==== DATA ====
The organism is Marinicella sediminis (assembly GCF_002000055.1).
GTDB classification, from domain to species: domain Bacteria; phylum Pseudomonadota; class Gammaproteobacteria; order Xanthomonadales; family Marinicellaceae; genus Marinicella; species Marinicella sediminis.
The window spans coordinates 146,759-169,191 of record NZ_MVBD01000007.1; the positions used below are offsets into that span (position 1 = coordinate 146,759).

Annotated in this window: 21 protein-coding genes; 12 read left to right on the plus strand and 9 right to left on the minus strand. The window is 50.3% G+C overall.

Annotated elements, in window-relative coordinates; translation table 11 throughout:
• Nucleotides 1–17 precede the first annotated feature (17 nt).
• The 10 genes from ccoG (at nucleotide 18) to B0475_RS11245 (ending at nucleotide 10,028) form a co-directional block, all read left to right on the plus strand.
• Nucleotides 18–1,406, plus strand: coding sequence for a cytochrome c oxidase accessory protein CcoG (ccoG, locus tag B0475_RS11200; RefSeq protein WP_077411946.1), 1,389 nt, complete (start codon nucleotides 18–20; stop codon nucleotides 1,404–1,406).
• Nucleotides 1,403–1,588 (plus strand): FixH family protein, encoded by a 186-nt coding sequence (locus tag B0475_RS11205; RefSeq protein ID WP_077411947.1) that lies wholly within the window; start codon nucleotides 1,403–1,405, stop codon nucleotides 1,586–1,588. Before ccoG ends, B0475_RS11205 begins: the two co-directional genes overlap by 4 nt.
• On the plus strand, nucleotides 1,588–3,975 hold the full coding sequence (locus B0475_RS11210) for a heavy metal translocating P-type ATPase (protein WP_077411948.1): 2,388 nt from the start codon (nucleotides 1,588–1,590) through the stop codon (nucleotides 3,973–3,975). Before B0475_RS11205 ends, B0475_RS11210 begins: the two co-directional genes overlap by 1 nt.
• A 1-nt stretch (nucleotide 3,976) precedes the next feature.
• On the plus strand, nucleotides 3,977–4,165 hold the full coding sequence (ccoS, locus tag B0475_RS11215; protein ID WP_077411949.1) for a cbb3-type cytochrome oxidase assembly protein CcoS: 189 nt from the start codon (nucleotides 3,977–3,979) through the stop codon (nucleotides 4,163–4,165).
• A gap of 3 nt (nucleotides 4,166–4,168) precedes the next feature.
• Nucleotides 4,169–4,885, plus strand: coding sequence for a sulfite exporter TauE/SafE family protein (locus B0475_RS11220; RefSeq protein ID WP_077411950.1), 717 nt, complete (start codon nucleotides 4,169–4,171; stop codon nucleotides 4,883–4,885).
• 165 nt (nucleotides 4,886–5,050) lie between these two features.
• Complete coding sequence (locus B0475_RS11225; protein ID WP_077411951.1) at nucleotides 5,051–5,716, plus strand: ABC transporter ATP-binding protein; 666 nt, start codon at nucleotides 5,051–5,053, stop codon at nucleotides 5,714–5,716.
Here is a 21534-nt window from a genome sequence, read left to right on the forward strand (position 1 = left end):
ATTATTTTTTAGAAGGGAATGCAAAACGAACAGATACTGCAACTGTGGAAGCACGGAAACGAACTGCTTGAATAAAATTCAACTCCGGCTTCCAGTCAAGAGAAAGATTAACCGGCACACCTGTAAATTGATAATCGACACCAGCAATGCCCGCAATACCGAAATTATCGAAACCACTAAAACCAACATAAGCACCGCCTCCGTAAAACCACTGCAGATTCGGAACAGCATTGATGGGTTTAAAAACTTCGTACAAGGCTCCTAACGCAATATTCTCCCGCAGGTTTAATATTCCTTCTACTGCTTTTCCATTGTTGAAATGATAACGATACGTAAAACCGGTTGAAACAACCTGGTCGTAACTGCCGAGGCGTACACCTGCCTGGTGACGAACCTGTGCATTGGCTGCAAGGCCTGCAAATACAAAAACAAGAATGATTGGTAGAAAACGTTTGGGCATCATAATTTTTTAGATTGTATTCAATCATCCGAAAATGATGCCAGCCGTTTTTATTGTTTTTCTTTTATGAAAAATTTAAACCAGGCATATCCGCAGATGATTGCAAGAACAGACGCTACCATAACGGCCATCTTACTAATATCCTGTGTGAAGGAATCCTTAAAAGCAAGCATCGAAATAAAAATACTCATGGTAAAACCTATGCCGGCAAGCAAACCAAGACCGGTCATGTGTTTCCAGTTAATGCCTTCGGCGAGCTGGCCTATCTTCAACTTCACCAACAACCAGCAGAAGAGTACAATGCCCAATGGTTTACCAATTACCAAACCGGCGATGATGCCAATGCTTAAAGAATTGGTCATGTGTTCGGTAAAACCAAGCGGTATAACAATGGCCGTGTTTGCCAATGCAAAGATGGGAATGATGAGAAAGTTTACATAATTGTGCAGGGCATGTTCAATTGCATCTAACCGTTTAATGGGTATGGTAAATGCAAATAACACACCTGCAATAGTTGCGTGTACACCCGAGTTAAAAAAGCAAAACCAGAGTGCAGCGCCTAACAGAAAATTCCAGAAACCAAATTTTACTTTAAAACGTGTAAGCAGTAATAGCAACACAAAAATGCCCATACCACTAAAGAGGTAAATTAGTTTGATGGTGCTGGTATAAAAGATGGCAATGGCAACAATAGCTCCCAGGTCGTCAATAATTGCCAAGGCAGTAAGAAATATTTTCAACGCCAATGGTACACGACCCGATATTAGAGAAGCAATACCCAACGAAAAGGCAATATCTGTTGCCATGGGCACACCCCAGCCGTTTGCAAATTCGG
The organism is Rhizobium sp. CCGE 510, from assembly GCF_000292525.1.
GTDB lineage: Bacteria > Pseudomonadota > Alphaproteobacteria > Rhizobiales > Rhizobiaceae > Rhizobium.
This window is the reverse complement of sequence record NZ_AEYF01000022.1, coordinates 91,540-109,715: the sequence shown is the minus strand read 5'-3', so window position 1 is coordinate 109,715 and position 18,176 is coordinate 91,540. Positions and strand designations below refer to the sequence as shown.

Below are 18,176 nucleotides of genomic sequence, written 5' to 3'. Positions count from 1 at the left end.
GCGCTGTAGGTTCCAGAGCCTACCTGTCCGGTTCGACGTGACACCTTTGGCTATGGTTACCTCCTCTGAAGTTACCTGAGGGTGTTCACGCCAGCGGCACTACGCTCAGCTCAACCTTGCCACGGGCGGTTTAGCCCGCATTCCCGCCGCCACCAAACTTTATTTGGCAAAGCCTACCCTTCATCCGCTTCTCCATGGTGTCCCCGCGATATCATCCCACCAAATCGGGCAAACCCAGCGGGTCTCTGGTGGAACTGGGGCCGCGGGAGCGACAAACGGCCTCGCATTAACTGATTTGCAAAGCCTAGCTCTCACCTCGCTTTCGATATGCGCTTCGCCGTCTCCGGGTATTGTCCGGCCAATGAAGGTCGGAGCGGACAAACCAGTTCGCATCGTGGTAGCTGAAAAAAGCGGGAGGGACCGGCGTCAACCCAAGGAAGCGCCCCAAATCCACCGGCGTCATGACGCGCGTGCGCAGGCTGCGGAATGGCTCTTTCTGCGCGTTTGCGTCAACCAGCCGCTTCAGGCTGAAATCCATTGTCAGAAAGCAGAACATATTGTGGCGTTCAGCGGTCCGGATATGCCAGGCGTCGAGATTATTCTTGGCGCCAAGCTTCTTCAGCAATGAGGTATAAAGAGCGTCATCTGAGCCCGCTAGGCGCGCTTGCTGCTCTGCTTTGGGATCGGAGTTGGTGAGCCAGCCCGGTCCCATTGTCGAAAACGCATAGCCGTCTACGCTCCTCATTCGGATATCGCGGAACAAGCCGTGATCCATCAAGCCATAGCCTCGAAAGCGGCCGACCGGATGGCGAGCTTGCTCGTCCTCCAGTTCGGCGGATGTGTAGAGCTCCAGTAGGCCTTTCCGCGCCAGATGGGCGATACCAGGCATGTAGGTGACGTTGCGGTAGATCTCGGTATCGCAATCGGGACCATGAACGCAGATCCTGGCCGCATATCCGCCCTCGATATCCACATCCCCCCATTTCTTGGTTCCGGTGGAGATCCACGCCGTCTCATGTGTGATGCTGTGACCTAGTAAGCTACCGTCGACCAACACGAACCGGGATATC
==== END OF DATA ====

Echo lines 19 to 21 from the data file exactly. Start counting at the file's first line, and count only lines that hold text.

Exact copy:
The organism is Rhizobium sp. CCGE 510, from assembly GCF_000292525.1.
GTDB lineage: Bacteria > Pseudomonadota > Alphaproteobacteria > Rhizobiales > Rhizobiaceae > Rhizobium.
This window is the reverse complement of sequence record NZ_AEYF01000022.1, coordinates 91,540-109,715: the sequence shown is the minus strand read 5'-3', so window position 1 is coordinate 109,715 and position 18,176 is coordinate 91,540. Positions and strand designations below refer to the sequence as shown.